107 â¢ The charging of administrative fees and/or the criminaliza- tion of toll violations. These practices and ongoing trends will continue to have an impact on the costs of toll collection, administration, and enforcement. 6.1.3 VMT Fees With VMT systems, there are substantial trade-offs between system capabilities, cost, and complexity. The simple systems just keep track of total miles traveled. Somewhat more complex systems keep track of mileage by geographic area. The most complex systems are those that also require identification of class of road. Aside from the need for more detailed infor- mation, the potential for error in identifying roads typically requires additional capabilities to improve accuracy. Any system to collect revenue will be subject to evasion and avoidance behavior. Both may be relevant in terms of evaluat- ing a VMT system. Some systems will be designed to induce avoidance (e.g., congestion pricing systems), but others may induce inefficient behavior. For example, a system like that proposed in Oregon, which charges by the mile in state but has no charge for out-of-state mileage, could induce a driver to make a long trip on the other side of the Washington border. This would reduce the amount of the mileage fee owed to Ore- gon without affecting the gas tax rebate. Evasion is a larger problem. With a GPS-based system, this might be accom- plished by blocking the antenna to prevent signal acquisition. Since signals may be problematic in some areas, such as those with large buildings or forests, it may be difficult to determine whether there has been purposeful interference or a natural problem. There must be a mechanism for audit and reconciliation if there are differences between the amount that the system charges a motorist and his or her view of what the charge should be. 6.1.4 Cordon Pricing In the implementation of cordon pricing systems, the largest single roadblock has typically involved political rather than technological concerns. A number of the systems considered in this report began as pilot programs and were later adopted (e.g., Stockholm) or discarded (e.g., Hong Kong) after public sentiment was considered. The major issues that have been raised to date include user costs, capital costs, fairness, enforce- ment, and privacy concerns. Cordon charge systems have generated considerable debate, especially in regard to the fee assessed on local residents living within the zone compared with the fee imposed on nonresidents living in suburban areas who travel into the congestion price zone during peak hours for work, education, or shopping. The general trend among the systems examined has been a temporary reduction in conges- tion that has typically returned to historical levels over time. With the reduction in traffic, there has been a related decline in vehicle emissions. Given the recent implementation of these systems, it is too early to determine whether this is a sustain- able trend or merely a short-term effect. Another potential issue is the economic impact of cordon price zones, particu- larly on retailers within the zone who rely on outside traffic for business. In studies conducted by the operating agencies, it has generally been found that the implementation of the cordon zone areas have not had a negative impact. 6.1.5 Parking Pricing Each of the three systems presented in Chapter 2 illustrates a different approach to parking price management: â¢ In Westminster, the municipal government manages park- ing directly; â¢ In San Francisco, a partnership of agencies led by SFMTA is managing the parking pricing system; and â¢ In Chicago, the responsibility for parking management has been handed over to a private party. In some regions (e.g., Westminster), parking pricing sys- tems have been combined with cordon or congestion pric- ing to provide support to congestion management. Drivers heading into a city with cordon tolls not only must pay the toll to enter the city but must additionally pay parking rates that reflect the demand for the space chosen. When faced with congestion and parking charges, drivers may consider the trade-offs of public transit versus the personal vehicle, potentially creating a synergistic effect that reduces conges- tion in urban areas. Therefore, this approach may affect the amount of revenues generated from parking systems due to reduced demand for private vehicles entering into the city and using its parking areas. The impact of combin- ing congestion management techniques would need to be carefully analyzed for any city or other jurisdiction consid- ering implementation. 6.2 Costs to Administer the Current and Alternative Revenue-Generation Systems Examined in This Report Based on the methodology outlined in Chapter 4 of this report, the following conclusions have been drawn regarding the compliance, administrative, and enforcement costs asso- ciated with motor fuel taxes, tolling, VMT fees, congestion/ cordon pricing, and parking pricing.
108 â¢ The fuel tax system is the most cost-effective revenue system among those examined and has the lowest operating cost for all unit measurements. The operating cost for fuel taxes is only approximately 1% of tax revenue and averages approx- imately $1.20 per vehicle to operate and manage. â¢ Although the annual operating cost may reach $75 per vehi- cle, the cost for the proposed VMT system in the Nether- lands is still reasonable when measured by the share of cost to revenue, which is approximately 7%. It would be a larger share of typical revenues in the United States. Further, the capital cost would be quite high if the system must be installed for the collection of VMT fees. â¢ Although it may cost only $0.54 per transaction to operate and maintain the tolling systems, tolling agencies spent nearly 33.5% of revenues for toll collection, administra- tion, and enforcement activities in 2007. Among the sys- tems examined for this study, the operating costs for tolling and cordon pricing are comparable at 33.5% and 38.7%, respectively. â¢ The costs to operate the Westminster parking pricing system are 56.6% of total revenue. Thus, of the five revenue systems explored in this report, parking pricing was the most expen- sive to operate based on the very limited data collected. â¢ For VMT fee systems, the biggest spending item is adminis- tration cost, which may reach 3.4% of revenue. Compara- tively, collection and enforcement costs for maintaining a VMT fee system are relative small. They may be near or less than 1% of revenue. Collection costs for tolling systems are much larger than administration and enforcement costs. The evidence from the tolling agencies examined indicates that approximately 20% of revenue may be spent on collect- ing tolls. 6.3 Policy Implications This report examines the administrative, collection, and enforcement costs associated with several alternative revenue- generation systems. This section explores the policy implica- tions of these findings and identifies a number of considerations that policy makers should take into account when implement- ing revenue-generation systems: â¢ A good accounting system is necessary to accurately separate out administrative, collection, and enforcement costs. A bet- ter understanding of the cost of each activity can permit a more accurate assessment of efficiency and efficacy with and across revenue-generation systems. â¢ The technology selected for revenue collection strongly affects collection and enforcement costs, and the cost of each alternative revenue-generation system depends to some extent on the cost of the technology required to imple- ment it. For example, the OBU will be a major cost of a VMT system, with the cost estimate for the Dutch system rang- ing from 785 to 7140 ($106 to $175). While the technology costs are significant with these alternative revenue-genera- tion systems, there is widespread expectation that technol- ogy costs will continue to decline. Most of the companies responding with cost estimates for the Dutch VMT system projected lower cost per unit at future times due to techno- logical advances. â¢ Privacy and security measures are also key considerations for the alternative revenue-generation systems that require the tracking of vehicles and establishment/monitoring of accounts for the purpose of revenue collection. The failure of such systems would result in additional costs and other consequences. â¢ The technology selected for revenue collection will generate different user perceptions, depending on the use of data col- lected, privacy concerns, costs to the user, and the relative invasiveness of the technology used. This can have both a revenue and cost impact. â¢ Administrative, collection, and enforcement cost estimates for existing systems are subject to great uncertainty, so the estimates for proposed systems will be even more open to debate. While the Dutch cost estimates included a 15% con- tingency allowance, cost overruns for many projects far exceed this amount. â¢ While technology advancement requires capital expen- ditures, these investments often lower administrative and operations costs over the long-term. For example, there are a number of facilities that have implemented AETC systems, including the 183A (Austin, Texas), the 407 ETR, and the recently converted E-470 (Denver) and President George Bush Turnpike (Dallas). In contrast, other toll agencies are still transitioning from cash collection to electronic tolling. For these agencies, technology costs are a function of the implementation rate, the use of off-the-shelf technologies versus customized products, and the amount of time the technology being implemented has been on the market. Pol- icy analysts should consider the long-term financial impli- cations of alternative investments in new technologies prior to making them. â¢ There are trade-offs between the costs of enhanced enforce- ment and increased collections through reduced evasion. For example, enhanced motor fuel tax enforcement efforts have been found to net positive returns on investment. FHWA reported that it receives $10 to $20 for each dollar spent on audits and criminal prosecutions (FHWA, 1999), and a state-level study estimated that diesel tax revenues were enhanced at the rate of $321 per auditing hour (CSG & CGPA, 1996). â¢ The administrative, collection, and enforcement costs pre- sented in this report vary significantly between facilities and jurisdictions. When implementing revenue-generation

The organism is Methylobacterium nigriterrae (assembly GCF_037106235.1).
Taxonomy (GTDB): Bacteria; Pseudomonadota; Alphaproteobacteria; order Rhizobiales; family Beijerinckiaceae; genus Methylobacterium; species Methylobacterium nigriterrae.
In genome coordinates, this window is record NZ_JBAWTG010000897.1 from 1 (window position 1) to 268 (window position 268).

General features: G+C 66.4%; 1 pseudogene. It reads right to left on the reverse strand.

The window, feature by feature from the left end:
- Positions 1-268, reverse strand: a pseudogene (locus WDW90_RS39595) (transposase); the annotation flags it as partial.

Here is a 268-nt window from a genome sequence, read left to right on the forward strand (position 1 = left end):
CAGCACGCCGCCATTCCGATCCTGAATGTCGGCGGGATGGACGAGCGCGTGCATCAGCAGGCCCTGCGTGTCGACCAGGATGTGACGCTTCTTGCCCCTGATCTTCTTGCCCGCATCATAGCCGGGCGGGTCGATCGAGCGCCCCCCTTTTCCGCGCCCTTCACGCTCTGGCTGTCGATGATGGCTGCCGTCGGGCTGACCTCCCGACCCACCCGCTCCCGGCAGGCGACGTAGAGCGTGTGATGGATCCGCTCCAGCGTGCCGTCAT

109 systems, charges may vary by jurisdiction. There may also be overlapping jurisdictions or different charges based on class of road, time of day, or other criteria. Each of these fac- tors greatly affects costs. 6.4 Implementation Plan These research results provide information needed not only to promote a better understanding of the costs associ- ated with each of the revenue-generation systems but also to assist public- and private-sector decision makers and stake- holders in the formulation of policies. The primary potential users of the research results, therefore, are FHWA, state DOTs, state departments of taxation/revenue, MPOs, toll authorities, academia, energy providers, and consultants. 6.4.1 Potential Impediments Limitations inherent in preparing cost estimates for alter- native revenue-generation systems could be viewed as imped- iments to implementation. Except for the fuel tax and toll systems, all other revenue-generation systems in this report are nascent, and there is limited experience in quantifying economies of scale for them in practice. Further, the financial performance of systems that are not currently deployed is sub- ject to a degree of uncertainty relative to those of more mature systems. When some of these systems enter the stage of imple- mentation, more data will become available and adjustments in the cost estimates will be expected. The research results pre- sented in this report should be considered as a step forward to understanding the costs associated with other non-fuel-tax revenue-generation systems.